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Genesis Health System Uses RFID to Drill Deeper
AeroScout's Wi-Fi-based technology provides the Iowa hospital with more-detailed reports based on equipment movement and usage, and lets it respond more quickly to natural disasters or other emergencies.
The 700 items Genesis is tracking include several bariatric wheelchairs (heavy-duty models designed for large patients), stretchers and powered air-purifying respirators. The MobileView software is designed to provide Genesis with building-, campus- and enterprise-level maps of the facilities, with icons representing any items the user requests. It also enables the hospital's management to track the movement of equipment over the past 24 hours.
Each morning, Montgomery says, the MobileView software generates between 16 and 18 reports detailing such information as the assets' location at that time, as well as when the equipment has been stalled at a particular location, and when the best time would be to move equipment from one location to another. He can also utilize the software to ascertain the whereabouts of equipment, and thereby redeploy those assets based on the number and type of surgeries scheduled for that day. While that kind of task initially would have required several hours of walking through two facilities to determine which equipment was in which location, Montgomery says he can now obtain that kind of information from his desktop computer.
Initially, the hospital began using AeroScout's T3 tags, which come with programmable buttons and tamper alerts. The hospital found those features were not necessary, however, and has since swapped those tags for AeroScout's cheaper T2 tags, which lack such features. In the future, Montgomery indicates, he would like to utilize passive tags on lower-value items with RFID readers at doorways, in order to track when equipment leaves the hospital, thereby enabling hospital management to know when an item needs to be replaced, as well as track when a particular item was removed from the facility and correlate that removal with who took that piece of equipment, based on video footage. "Not necessarily for disciplinary action," he states, "but for corrective measures."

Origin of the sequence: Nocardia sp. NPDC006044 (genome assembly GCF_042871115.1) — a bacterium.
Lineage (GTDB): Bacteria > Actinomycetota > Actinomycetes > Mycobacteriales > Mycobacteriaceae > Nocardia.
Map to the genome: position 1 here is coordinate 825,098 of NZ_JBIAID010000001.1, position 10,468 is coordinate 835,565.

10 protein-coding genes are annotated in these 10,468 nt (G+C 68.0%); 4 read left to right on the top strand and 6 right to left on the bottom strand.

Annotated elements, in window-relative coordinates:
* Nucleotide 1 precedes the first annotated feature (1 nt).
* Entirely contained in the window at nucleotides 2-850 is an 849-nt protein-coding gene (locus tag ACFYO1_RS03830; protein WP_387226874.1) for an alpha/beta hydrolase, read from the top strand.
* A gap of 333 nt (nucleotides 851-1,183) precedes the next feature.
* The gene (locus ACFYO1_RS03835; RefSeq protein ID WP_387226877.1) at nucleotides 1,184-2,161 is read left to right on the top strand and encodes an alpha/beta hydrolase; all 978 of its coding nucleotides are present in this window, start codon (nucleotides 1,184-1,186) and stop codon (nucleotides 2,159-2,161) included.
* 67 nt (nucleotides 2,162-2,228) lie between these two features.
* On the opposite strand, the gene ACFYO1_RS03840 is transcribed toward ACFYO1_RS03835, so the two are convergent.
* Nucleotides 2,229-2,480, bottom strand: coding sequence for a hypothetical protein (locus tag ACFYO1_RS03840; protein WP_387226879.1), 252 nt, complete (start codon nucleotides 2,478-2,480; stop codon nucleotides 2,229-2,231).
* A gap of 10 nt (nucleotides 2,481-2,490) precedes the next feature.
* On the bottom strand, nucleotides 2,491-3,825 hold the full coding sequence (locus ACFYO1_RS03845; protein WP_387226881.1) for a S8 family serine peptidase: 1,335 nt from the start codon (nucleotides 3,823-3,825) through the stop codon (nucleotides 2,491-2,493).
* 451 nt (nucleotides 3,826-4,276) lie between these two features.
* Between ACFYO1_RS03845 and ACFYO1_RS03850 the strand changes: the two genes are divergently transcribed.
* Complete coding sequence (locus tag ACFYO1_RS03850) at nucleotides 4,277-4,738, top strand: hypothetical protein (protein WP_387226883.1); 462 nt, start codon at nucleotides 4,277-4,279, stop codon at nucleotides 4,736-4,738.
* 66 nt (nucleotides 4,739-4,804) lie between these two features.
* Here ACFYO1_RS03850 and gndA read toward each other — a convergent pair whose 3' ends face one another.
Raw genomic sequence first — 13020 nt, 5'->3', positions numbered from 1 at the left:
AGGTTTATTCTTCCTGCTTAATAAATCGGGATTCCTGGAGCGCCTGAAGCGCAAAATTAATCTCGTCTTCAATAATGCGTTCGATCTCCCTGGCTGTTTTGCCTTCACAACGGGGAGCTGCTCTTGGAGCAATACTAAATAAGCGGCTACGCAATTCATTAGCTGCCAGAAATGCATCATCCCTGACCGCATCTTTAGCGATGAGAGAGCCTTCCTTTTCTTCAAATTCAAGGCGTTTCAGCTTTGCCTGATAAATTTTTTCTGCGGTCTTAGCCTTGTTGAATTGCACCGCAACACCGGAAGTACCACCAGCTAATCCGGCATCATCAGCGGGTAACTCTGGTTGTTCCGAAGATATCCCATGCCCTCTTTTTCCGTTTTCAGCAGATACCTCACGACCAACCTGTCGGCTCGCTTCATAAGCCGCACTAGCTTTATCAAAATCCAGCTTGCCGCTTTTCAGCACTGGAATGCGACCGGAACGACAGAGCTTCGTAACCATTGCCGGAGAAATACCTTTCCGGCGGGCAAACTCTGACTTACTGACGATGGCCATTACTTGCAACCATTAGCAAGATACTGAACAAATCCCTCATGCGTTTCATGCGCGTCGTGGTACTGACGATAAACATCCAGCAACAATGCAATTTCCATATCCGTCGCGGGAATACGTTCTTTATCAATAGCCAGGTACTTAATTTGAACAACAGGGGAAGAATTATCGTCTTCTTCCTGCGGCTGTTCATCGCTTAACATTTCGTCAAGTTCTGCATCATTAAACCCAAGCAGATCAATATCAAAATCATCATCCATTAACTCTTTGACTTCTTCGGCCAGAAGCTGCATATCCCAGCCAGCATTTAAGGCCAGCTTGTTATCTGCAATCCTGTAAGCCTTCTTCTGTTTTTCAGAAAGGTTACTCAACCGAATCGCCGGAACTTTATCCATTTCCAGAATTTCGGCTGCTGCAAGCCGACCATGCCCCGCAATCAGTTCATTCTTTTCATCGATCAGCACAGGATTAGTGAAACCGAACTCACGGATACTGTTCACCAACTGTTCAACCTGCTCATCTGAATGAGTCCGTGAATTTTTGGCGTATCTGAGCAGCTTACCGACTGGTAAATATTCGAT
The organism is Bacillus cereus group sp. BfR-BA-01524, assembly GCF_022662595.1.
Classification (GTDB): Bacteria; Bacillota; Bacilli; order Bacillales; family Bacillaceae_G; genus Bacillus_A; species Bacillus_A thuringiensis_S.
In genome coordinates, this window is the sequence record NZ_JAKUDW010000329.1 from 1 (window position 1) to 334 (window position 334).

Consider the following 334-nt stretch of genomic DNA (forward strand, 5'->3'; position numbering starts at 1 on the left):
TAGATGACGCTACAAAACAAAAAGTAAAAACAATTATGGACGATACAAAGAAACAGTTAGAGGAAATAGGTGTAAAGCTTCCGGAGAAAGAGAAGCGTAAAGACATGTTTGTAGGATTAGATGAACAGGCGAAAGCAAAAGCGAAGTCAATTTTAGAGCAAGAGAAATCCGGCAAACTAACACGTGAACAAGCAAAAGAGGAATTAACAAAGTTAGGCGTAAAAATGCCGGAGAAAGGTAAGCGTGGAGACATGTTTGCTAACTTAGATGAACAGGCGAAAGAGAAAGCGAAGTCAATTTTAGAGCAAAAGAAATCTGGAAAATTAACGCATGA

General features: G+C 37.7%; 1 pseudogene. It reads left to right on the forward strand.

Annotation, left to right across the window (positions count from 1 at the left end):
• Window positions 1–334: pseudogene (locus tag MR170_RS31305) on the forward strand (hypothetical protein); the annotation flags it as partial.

According to Montgomery, the hospital currently has the AeroScout tags set to beacon every few seconds, though it may reduce that beacon rate in the future, to increase the life of the tags' batteries. "As we were heading in, we were enamored with the idea of watching an IV pump walk down the hallway," he says. "That's really neat, but it's not needed, and we might slow down the beacon rate in the future."
Thus far, Montgomery says, the system has been user-friendly, and he can set up reports as he chooses. "I'm really excited about the system," he says, noting that although the return on investment can not be quantified, the improvement in patient care as a result of having the right equipment available where and when it is needed has made the system worthwhile.
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